Tempest By Shakespeare Essay Research Paper The — страница 2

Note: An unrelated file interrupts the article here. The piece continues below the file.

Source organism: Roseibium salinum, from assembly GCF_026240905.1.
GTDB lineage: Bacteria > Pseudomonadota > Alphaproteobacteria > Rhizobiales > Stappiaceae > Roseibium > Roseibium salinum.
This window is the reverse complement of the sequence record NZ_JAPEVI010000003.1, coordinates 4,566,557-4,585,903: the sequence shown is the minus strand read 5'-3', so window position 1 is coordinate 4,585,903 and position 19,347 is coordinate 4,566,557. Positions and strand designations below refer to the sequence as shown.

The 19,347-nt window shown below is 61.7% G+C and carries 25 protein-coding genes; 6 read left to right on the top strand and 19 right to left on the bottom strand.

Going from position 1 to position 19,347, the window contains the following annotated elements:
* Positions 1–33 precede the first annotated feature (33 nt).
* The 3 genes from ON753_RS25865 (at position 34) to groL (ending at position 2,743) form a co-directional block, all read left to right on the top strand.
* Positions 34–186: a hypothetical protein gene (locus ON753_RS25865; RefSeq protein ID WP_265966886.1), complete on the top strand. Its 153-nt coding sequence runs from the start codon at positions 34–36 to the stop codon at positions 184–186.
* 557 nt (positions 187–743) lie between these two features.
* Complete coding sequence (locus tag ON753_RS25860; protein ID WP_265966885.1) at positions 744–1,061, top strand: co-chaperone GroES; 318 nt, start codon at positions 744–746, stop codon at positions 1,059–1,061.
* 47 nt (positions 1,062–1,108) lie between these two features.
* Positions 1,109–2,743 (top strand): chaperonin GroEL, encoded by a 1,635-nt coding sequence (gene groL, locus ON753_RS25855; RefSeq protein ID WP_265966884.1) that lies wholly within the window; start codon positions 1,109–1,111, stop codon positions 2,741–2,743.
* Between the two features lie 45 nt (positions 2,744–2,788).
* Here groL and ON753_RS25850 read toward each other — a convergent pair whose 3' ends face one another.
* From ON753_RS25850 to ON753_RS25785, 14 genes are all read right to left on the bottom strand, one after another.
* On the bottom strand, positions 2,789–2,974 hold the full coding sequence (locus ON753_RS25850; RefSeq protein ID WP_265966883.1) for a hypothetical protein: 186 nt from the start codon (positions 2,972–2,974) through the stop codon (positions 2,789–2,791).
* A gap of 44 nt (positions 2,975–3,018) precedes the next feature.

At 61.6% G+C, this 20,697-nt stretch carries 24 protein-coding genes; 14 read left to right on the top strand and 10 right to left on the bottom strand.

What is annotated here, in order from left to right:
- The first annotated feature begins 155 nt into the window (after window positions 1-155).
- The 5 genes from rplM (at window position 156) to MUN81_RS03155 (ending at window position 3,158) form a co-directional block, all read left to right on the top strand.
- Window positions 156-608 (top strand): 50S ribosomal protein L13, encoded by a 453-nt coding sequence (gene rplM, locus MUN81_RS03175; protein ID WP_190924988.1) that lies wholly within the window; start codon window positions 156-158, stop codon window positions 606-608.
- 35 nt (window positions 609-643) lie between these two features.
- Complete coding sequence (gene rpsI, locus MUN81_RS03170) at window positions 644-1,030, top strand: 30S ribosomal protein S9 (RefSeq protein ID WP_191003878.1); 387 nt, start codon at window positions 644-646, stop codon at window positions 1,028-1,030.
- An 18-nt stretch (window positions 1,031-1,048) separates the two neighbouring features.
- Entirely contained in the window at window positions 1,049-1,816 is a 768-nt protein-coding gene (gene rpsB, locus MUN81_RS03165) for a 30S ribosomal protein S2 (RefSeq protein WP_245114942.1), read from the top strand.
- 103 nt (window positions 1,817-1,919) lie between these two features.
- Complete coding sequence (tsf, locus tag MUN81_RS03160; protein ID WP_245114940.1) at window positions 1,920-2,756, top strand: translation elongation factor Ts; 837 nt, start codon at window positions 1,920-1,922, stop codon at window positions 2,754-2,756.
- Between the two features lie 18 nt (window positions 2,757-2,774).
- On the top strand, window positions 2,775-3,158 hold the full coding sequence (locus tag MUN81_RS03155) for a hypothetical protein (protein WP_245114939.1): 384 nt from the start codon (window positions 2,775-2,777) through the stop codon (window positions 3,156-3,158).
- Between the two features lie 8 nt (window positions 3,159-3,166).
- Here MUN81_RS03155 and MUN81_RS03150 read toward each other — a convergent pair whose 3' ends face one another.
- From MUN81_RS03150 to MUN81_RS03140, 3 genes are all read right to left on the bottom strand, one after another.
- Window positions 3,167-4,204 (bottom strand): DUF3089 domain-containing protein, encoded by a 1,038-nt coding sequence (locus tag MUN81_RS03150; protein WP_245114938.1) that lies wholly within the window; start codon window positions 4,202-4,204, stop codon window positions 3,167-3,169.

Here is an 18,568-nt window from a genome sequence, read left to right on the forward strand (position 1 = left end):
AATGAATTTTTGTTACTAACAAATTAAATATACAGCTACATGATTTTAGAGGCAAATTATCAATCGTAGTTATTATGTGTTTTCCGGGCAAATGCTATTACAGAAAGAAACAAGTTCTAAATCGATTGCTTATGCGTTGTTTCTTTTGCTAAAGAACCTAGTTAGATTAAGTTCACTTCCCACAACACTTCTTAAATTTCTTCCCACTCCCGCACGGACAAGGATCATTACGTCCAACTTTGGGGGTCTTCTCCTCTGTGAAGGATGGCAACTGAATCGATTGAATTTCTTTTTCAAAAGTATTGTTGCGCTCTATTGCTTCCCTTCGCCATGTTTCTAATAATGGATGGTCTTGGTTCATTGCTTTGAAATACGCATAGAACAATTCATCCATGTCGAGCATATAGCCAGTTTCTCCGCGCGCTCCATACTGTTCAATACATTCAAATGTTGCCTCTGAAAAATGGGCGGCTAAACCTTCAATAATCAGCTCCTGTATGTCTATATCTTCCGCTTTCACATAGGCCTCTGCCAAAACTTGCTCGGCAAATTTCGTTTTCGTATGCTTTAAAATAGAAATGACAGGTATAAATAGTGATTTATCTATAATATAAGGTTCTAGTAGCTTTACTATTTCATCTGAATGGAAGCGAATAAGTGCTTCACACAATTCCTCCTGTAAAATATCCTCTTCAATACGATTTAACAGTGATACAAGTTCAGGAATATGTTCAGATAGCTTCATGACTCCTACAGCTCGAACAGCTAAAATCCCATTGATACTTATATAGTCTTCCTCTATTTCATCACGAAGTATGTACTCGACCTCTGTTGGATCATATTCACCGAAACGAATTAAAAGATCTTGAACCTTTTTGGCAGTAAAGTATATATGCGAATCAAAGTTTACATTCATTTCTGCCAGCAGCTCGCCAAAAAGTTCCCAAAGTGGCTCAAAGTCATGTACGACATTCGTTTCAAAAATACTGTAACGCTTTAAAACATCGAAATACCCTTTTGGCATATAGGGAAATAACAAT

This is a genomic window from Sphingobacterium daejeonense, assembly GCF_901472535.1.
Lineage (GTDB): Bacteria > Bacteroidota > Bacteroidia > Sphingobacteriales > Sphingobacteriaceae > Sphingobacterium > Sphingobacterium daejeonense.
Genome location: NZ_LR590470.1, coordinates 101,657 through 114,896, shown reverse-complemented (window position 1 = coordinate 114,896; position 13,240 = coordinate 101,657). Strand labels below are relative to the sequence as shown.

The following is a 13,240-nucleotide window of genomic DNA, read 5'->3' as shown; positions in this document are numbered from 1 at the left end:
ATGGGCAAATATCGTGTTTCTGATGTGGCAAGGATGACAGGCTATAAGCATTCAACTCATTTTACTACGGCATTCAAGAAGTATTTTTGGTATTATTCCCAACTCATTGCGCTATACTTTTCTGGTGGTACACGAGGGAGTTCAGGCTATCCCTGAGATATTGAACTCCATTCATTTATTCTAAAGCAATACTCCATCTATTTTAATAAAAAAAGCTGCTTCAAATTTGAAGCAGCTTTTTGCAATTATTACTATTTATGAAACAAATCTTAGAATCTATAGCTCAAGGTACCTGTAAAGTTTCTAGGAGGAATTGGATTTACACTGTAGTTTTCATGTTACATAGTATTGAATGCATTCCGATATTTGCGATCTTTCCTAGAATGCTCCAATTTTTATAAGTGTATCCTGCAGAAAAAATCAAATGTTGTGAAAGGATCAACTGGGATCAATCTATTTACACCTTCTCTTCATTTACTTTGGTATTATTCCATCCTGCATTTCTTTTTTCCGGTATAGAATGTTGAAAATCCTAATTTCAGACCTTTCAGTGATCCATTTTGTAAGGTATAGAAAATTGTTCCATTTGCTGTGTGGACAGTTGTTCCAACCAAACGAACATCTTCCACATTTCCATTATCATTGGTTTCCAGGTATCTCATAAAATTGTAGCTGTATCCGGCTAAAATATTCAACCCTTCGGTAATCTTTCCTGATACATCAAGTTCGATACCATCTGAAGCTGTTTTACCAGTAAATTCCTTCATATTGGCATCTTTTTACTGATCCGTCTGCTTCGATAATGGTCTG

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with Miranda the first time he sees her. When Ferdinand is washed onto the island alone, Ferdinand and Miranda (the young, na?ve daughter of Prospero who has grown up on the island and has seen no other human being than her father for as long as she can remember.) meet and fall in love at first sight. This was Prospero’s secret goal all along, although he pretends to dislike Ferdinand at first. Meanwhile, Prospero lets the other noblemen-Alonso and Antonio, accompanied by Sebastian, Gonzalo and others wander around the island for a while, by the way of punishment. Alonso believes that his son Ferdinand has drowned, and he is suffering greatly over this. Antonio and Sebastian, Prosper and Alonso’s wicked brothers, plot together to murder Alonso in his sleep in order to seize the crown of Naples, but Prospero sends his servant Ariel to prevent this. Meanwhile, another of Prospero’s servants-Caliban, a creature native to the island whom Prospero has made his slave-meets up with a couple of drunken servants from the ship, a jester named Trinculo. He is also part of the antagonists and is a clownish figure. He is Alonso’s jester, who washes up alone. Also a good friend of Stephano and very fond of wine, he gets involved in an incompetent "conspiracy" with Stephano and Caliban to kill Prospero and take over the island. But of course because he drinks his plans are not as efficient. Prospero at work with his magic again, casts an enchantment on Alonso, Antonio, and Sebastian to make them immobile with madness, guilt and fear. Meanwhile, Ferdinand and Miranda become engaged, and Prospero uses his magic to give them a beautiful wedding pageant, with spirits taking the form of classical deities. Finally, in the climatic concluding scene, all the characters are brought together once more. Prospero forgives the villains, but reclaims his dukedom from Antonio. Ferdinand and his father Alonso are reunited. Prospero and Miranda plan to set sail back to Naples with the rest, where Miranda will marry Ferdinand and become the future Queen of Naples. And Prosper, finally keeping the promise, which he has been making for ages, sets Ariel free from its servitude to him. Prospero is the main character of The Tempest, he is the most powerful and he manipulates everything. From the start of the play he engineers the tempest that brings the other characters to his island, and after that he uses his magic to control where they go. He can send Ariel to make them fall asleep, freeze them in place, or lead them to wherever he wants them to be. He also seems to have guessed correctly what the psychological reaction of Alonso and the rest would be to Ariel’s terrifying accusation while in harpy form, and he seems to have known that Miranda and Ferdinand would fall in love. Caliban’s rebellion took him by surprise, though. I also think that Prospero is like a "stand-in" for Shakespeare, saying goodbye to his career in the theater using Prospero’s magic as a way to refer to the magic of the stage. There are passages in the play, which seem to make connections between Prospero’s magic and the magic on the stage. Prospero’s power of illusion as being a metaphor for the illusion of theater, and his magic and power over other people may be linked to the power, which the playwright himself-Shakespeare-has in creating worlds and characters. Prospero’s final scene in which he stands alone and is powerless on the stage, is a moving farewell to a great playwright who is about to lay aside his magic by writing into his play "now my charms are all o’erthrown, and what strengths I have’s mine own." Prospero admits, "now I want, spirits to enforce, art to enchant" (1-2, 13-14). Even as Prospero pleads for the audience’s forgiveness and release and pleas, which is easy to interpret, as the usual formal pleas made in an epilogue that is actually Shakespeare’s final words, but coming through Prospero. Shakespeare is stopping his writing and saying goodbye through Prospero, when he lays his magical arts forever down and says a final farewell to an audience whom loved him. It is as if these final lines are the final ones that Shakespeare ever wrote for the stage. Then Prospero’s renunciation of his magic, and his begging the audience to, at long last, set him free, are very moving and complex. These final words are a fitting end to a magical play and to an end of a great career in the theater.